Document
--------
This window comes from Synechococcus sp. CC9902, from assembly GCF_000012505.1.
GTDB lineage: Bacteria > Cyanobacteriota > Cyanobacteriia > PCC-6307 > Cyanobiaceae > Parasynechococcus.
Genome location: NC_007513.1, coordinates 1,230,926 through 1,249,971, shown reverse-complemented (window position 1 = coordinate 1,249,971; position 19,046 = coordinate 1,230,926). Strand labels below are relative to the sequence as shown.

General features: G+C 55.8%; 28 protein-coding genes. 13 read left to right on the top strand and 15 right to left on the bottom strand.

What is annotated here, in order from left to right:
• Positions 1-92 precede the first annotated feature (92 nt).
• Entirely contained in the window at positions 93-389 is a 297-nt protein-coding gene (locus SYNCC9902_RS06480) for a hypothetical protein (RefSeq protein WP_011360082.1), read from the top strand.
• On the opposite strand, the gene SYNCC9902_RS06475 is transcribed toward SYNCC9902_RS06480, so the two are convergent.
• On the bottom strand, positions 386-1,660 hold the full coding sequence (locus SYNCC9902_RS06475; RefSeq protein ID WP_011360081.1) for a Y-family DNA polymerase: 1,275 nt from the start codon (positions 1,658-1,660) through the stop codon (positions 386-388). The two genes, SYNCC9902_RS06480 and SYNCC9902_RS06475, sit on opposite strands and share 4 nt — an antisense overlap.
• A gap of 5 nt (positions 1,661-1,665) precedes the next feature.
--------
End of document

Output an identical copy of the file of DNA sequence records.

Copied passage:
This window comes from Synechococcus sp. CC9902, from assembly GCF_000012505.1.
GTDB lineage: Bacteria > Cyanobacteriota > Cyanobacteriia > PCC-6307 > Cyanobiaceae > Parasynechococcus.
Genome location: NC_007513.1, coordinates 1,230,926 through 1,249,971, shown reverse-complemented (window position 1 = coordinate 1,249,971; position 19,046 = coordinate 1,230,926). Strand labels below are relative to the sequence as shown.

General features: G+C 55.8%; 28 protein-coding genes. 13 read left to right on the top strand and 15 right to left on the bottom strand.

What is annotated here, in order from left to right:
• Positions 1-92 precede the first annotated feature (92 nt).
• Entirely contained in the window at positions 93-389 is a 297-nt protein-coding gene (locus SYNCC9902_RS06480) for a hypothetical protein (RefSeq protein WP_011360082.1), read from the top strand.
• On the opposite strand, the gene SYNCC9902_RS06475 is transcribed toward SYNCC9902_RS06480, so the two are convergent.
• On the bottom strand, positions 386-1,660 hold the full coding sequence (locus SYNCC9902_RS06475; RefSeq protein ID WP_011360081.1) for a Y-family DNA polymerase: 1,275 nt from the start codon (positions 1,658-1,660) through the stop codon (positions 386-388). The two genes, SYNCC9902_RS06480 and SYNCC9902_RS06475, sit on opposite strands and share 4 nt — an antisense overlap.
• A gap of 5 nt (positions 1,661-1,665) precedes the next feature.